The Metaverse in Education — How ’bout No?

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In response to: What Should Higher Ed in the Metaverse Look like? – from by Joe Schaefer

“The Metaverse is coming whether we like it or not…”

Spoken like a vendor with a vested interest in the Metaverse coming. In truth, any school or institution that embraces the Metaverse will have to contend with the significant cost of equipment, content, and developer talent that will be required to offer rich AR/VR/XR experiences. They’ll have to balance vendors’ desire for “lock-in” and large profit margins against learners’ and schools’ need for affordable learning solutions, local choice, and technical interoperability. They’ll have to ensure that there’s good pedagogy at the heart of any learning experience so it’s not all eye-candy and whiz-bang tech excitement, but rather an authentic thinking task presented in as authentic of a virtual setting as possible. Very much like gamification in ed, solutions often tend to be expensive, underwhelming, and of questionable instructional value.

Remember the last tech bauble that bewitched the minds of tech purchasing institutions – the iPad? 12 years and millions of dollars later, the research shows that it’s had no positive impact on student learning. Bummer, right?

Are you ready do that all again with a proprietary walled garden in cyberspace?

The Metaverse is coming… that indeed is true. Don’t forget though, that the people pushing it to us, Meta, are the same people who single-handedly have destabilized reality as we know it. The people who have weakened democracy, obliterated humans’ mental and physical health, understanding of science, and broken the bonds of human kindness at a global scale — now want to lure us deeper into their immersive funhouse of mirrors.

Part of being an educator is taking a learner-centric approach to your craft. I always make instructional decisions by asking “what will enhance my students’ well-being and help them achieve their learning goals?” I suspect it will be a very long time before the answer to that question is “The Metaverse”.

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Ted Curran is a Learning Experience Designer/Developer for Autodesk. He is committed to empowering educators and learners to create transformational change through effective pedagogy and technology integration. You can follow Ted on Mastodon, LinkedIn or learn more at my 'About" page. These thoughts are my own.

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1 Response

  1. May 22, 2022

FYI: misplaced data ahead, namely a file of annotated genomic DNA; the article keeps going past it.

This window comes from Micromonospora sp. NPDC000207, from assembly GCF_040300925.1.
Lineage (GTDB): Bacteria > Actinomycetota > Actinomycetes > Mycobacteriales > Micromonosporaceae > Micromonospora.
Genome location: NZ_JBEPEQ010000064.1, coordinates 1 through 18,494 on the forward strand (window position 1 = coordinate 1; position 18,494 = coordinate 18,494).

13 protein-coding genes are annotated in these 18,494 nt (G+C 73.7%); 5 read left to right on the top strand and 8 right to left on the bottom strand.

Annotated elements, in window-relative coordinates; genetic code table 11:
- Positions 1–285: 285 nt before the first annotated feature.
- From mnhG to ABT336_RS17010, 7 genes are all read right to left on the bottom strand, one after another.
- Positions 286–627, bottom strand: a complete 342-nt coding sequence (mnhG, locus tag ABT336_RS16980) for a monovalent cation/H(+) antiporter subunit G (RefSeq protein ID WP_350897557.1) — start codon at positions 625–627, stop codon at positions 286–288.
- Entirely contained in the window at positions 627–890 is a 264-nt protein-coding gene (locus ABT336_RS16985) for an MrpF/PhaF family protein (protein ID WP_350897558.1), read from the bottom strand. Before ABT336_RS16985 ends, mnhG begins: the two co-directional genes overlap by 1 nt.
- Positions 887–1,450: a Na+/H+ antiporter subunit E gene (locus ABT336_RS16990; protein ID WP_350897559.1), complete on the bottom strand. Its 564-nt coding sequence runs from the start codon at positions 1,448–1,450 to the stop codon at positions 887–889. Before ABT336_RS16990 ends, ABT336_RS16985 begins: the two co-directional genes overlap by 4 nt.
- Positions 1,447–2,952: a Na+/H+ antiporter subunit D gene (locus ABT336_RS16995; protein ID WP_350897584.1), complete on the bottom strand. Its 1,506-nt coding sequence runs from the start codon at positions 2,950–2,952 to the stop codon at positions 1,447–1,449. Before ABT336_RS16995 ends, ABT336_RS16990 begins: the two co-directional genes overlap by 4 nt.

(Looking Back and Looking Forward takes a look at the articles and posts I found interesting from the previous week, along with reflections about how the trends they point to might shape my thinking about education and technology.)These are indeed “interesting” financial times (interesting, as in the curse, “May you live in interesting times”).Stocks are down. Newer alternative investment options like cryptocurrency are down. NFTs may be moving permanently into the rearview mirror. There’s increasing talk of a recession. Oh, and there’s still a whole host of “unknowns” related to the persisting pandemic.Investors are admitting that it’s not business as usual. Companies are preparing for an economic downturn. On the tech side of things, layoffs are trending. It should probably come as no surprise, then, that publicly-traded edtech companies are struggling.Phil Hill posted this informative chart last week, showing just how turbulent the financial waters have been on the edtech side.I think Phil is right in saying that we should expect more acquisitions as bigger companies and PE groups with money swoop in to take advantage of depressed company valuation is the space. I also like Michael Feldstein’s take that the current disruption may force a much-needed focus on “quality.” The challenge, of course, is that education and edtech have always been somewhat messy and complex.Quality EdTech companies show a deep understanding of how their customers work and the obstacles preventing them from achieving positive change at an inflection point for their sector. And this quality of thinking isn’t necessarily going to come through in a pitch deck because it requires a conversation about the context that the investors often don’t have. In the “interesting trends in higher education” department, it’s worth noting that full-time enrollment in online MBA programs has surpassed that of in-person programs. We’re also seeing a continued decline in net tuition revenue from first-year students and private colleges.The story in K-12 this past week was about grade inflation. ACT released a study detailing the rise of student GPAs since 2016 and showing that things got even worse during the pandemic. While some see this as a big problem, others question whether rising grades necessarily point to something negative.Something else that caught my eye last week was the discussion about millennials not finding good jobs until they were in their 30s. According to two recent reports from the Georgetown University Center on Education and the Workforce:Most of the oldest millennials didn’t settle into good jobs until their early 30s, the reports found. In contrast, older members of the baby boomer generation mostly found good jobs by their mid-20s.As they aged, the share of millennials with good jobs started to outpace that of boomers when they were the same age, according to the reports. But the longer transition period can still mean consequences for the younger generation, like not being able to pay off student loans, buy a house or chase new dreams.The fact that young adults are taking longer to gain financial independence has consequences for the way they live their lives and how many will make decisions about the value of a college degree. One thing making things easier for young adults is the increasing number of companies offering education as a benefit. Count Lowes as one of those companies, now offering 300,000 full-time and part-time employees a chance to pursue college degrees, certificates and high school diplomas for free through its Lowe’s Guild Learning Marketplace. Also interesting is Walmart’s new careers program pilot aimed at giving degree holders experience running Walmart stores. Through this College2Career program, recent graduates can take fast-track route to management and have a chance to earn up to $210,000 within two years of joining the company. Finally, I really liked Noah Smith’s exploration of the type of asset Bitcoin really represents. He suggests four theories.Theory 1: Bitcoin as the future of moneyTheory 2: Bitcoin as a worthless fadTheory 3: Bitcoin as “digital gold”Theory 4: Bitcoin as a tech stockIn case you were thinking of Bitcoin as the future of money, you might want to check out recent comments from Sam Bankman-Fried, founder of the digital asset exchange FTX. He said that the proof of work system of validating blockchain transactions, which underpins bitcoin, was not capable of scaling up to cope with the millions of transactions that would be needed to make the cryptocurrency an effective means of payment. “The bitcoin network is not a payments network and it is not a scaling network,” he said.Further ReadingHigher EducationPrivate colleges’ net tuition revenue from first-year students declined in 2021-22, study findsSurvey: Students want connections with professors but may not initiate themFull-time online M.B.A. enrollment surpasses in-person programsA strategic reset: micro-credentials for higher education leadersLessons Learned From Launching a Micro-Credential ProgramK-12 EducationThe Education Exchange: “Extremely Large” Learning Losses for Students Whose Schools Went Remote for Many MonthsACT Says Grade Inflation Is a Serious Problem. It’s Probably Not.PROOF POINTS: New evidence of high school grade inflationEducation, Educational Technology, and Learning DesignA Flight to Quality in EdTech Venture Capital?The Market Fall of EdTech Will Have Non-Financial ImpactsIt’s Been A ‘Brutal’ Year for Public Education CompaniesThe Next Generation of MOOCs The Metaverse in Education — How ’bout No?About the Class Technologies Acquisition of Blackboard CollaborateHow Blockchain Can Encourage LearningThe corridor of uncertainty: AI-generated essays – time to rethink written assignmentsIncorporating AI and learning analytics to build trustworthy peer assessment systemsFraming and Designing the HOWSo you want to create an online class independent of a schoolUpdate on Choosing an LMS @BryanAlexanderAssessment in the age of artificial intelligenceHow to Ensure Learning and Employment Records are Designed With and For LearnersWorkforceUnlike boomers, millennials didn’t find good jobs until their 30s. Here’s what it means for colleges and employersYoung adults today are slower to gain financial independenceDigital Promise Launches New Learning Community of End Users of Learning and Employment RecordsLowe’s joins in on debt-free college trendWalmart Fast-Tracking College Graduates Into Managers Earning $210,000How to Ensure Learning and Employment Records are Designed With and For LearnersTechnology and CultureDon’t expect large language models like the next GPT to be democratizedIt’s not business as usual (and investors are admitting it)Recession 2022: Companies Prepare for a Possible Economic DownturnThe same phone for 25 years? iFixit on right to repair’s remaining obstacles, hopeFacebook News payments at risk? Journalism’s $1bn questionTech company layoffs tracker shows cuts across the boardBlockchain Technology is Revolutionizing the Real Estate IndustryWhy Build in Web3How to Move Your Crypto Off Coinbase to a USB-Like Hardware WalletCrash of the crypto titansBinance’s LUNA investment, which peaked at $1.6 billion, now worth just $3,000Collapse of Luna cryptocurrency leads to $11 million exploit on Venus ProtocolBitcoin Has No Future as a Payments Network, Says FTX Chief16 May 2022. Fashion | Bitcoin – by Andrew Curry